Dr. Anthony Fauci, director of the National Institute of Allergy and Infectious Diseases, said a preliminary clinical trial may get off the ground in as little as three months. But researchers would still need to conduct extensive testing to prove a vaccine is safe and effective.
Even under the best circumstances, it could take at least a year — maybe longer — for a vaccine to become available.
Should I wear a surgical mask to protect myself?
If you have a respiratory infection, wearing a mask helps protect the people around you from illness by reducing the risk that you will spread the infection. And wearing a surgical mask may somewhat protect you from infection in a crowd if there is an outbreak.
But, generally, surgical masks are not closefitting enough to filter all the air you are breathing in, and heavy-duty N95 respirators are extremely uncomfortable.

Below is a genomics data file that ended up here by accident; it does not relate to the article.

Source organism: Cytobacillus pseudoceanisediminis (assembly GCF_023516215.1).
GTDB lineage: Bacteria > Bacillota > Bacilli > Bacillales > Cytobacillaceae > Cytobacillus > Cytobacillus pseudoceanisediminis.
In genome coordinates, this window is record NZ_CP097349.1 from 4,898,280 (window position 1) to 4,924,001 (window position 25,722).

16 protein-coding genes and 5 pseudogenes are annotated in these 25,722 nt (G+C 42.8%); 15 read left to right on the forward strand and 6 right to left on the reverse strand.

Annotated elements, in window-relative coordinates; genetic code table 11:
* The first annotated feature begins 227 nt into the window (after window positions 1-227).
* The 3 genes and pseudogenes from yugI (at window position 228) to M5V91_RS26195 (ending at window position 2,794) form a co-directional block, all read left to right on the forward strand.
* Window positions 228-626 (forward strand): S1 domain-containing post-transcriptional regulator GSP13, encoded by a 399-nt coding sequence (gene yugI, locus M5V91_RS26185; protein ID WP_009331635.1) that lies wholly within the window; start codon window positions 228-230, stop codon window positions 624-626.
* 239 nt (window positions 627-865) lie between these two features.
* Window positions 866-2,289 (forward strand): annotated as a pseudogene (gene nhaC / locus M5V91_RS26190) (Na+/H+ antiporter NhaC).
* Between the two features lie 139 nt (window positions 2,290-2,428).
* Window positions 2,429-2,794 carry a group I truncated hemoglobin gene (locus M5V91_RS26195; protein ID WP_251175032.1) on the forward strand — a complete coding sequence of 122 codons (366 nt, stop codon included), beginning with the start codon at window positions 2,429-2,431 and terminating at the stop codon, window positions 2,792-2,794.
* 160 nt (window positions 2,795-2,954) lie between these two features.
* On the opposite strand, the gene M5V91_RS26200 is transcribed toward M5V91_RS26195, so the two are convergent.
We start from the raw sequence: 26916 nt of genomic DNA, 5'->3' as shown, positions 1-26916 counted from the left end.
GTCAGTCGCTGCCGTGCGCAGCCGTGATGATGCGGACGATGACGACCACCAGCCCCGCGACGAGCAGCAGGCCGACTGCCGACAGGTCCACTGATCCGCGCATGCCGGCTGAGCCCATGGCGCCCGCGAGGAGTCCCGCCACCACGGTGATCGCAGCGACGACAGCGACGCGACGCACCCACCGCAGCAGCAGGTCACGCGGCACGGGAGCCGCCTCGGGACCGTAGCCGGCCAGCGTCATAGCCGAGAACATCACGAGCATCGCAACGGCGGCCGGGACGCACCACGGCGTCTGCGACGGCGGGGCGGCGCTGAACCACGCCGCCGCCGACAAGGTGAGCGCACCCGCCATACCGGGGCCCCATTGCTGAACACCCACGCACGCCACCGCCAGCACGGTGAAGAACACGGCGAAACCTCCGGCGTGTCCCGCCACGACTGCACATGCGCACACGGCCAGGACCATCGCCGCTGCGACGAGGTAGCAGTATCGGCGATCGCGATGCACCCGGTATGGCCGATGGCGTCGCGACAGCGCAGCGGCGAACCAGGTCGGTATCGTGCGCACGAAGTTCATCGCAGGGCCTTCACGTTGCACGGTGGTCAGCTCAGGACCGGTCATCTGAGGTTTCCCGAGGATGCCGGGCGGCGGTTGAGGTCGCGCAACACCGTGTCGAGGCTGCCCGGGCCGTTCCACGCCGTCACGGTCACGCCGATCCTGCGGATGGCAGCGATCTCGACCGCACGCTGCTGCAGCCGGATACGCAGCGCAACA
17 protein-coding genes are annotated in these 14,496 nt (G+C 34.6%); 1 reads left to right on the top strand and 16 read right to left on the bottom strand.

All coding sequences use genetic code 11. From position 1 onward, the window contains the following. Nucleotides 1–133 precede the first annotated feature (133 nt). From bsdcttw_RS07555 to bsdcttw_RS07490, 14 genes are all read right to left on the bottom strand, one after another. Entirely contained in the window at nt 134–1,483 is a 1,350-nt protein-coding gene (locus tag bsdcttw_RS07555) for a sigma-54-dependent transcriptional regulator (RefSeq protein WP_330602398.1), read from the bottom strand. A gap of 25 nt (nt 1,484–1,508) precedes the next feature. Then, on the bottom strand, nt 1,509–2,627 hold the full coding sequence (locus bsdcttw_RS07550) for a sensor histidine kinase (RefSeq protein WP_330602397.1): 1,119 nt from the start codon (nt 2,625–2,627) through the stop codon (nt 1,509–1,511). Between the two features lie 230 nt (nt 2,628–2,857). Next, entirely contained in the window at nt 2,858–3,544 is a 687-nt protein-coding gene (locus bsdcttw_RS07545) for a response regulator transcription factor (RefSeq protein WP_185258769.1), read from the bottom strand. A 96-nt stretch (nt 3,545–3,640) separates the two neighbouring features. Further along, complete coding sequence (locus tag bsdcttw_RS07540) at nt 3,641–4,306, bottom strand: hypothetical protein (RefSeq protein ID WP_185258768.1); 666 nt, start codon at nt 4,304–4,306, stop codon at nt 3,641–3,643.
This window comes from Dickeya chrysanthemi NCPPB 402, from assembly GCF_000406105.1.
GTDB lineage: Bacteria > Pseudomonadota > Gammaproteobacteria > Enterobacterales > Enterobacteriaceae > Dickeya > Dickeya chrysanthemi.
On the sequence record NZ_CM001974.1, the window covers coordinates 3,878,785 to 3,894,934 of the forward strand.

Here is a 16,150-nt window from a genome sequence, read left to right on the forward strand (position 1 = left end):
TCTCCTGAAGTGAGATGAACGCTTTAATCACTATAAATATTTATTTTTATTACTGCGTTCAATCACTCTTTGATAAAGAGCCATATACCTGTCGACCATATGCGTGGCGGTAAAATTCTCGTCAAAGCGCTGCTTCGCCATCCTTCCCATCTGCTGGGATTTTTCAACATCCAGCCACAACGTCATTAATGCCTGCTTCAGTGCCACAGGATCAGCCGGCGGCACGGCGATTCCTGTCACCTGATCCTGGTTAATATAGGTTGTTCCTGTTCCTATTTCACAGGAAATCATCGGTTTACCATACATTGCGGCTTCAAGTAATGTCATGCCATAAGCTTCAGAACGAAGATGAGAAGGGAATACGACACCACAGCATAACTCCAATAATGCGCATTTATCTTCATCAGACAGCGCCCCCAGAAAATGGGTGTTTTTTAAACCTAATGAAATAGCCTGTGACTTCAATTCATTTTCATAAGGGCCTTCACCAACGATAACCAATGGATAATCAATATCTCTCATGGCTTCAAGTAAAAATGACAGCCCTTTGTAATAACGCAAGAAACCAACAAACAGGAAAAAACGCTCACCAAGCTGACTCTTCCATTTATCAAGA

Experts recommend washing your hands frequently throughout the day. Avoid touching your face, and maintain a distance from anyone who is coughing or sneezing.
At the moment, the risk of infection with the new coronavirus in the United States “is way too low for the general public to start wearing a face mask,” said Dr. Peter Rabinowitz, co-director of the University of Washington MetaCenter for Pandemic Preparedness and Global Health Security.
But, he added, “if you have symptoms of a respiratory illness, wearing a mask reduces the risk of infecting others.”
I have a trip planned to China. Should I go?
Probably not. The State Department has warned Americans not to go to China unless it is absolutely essential.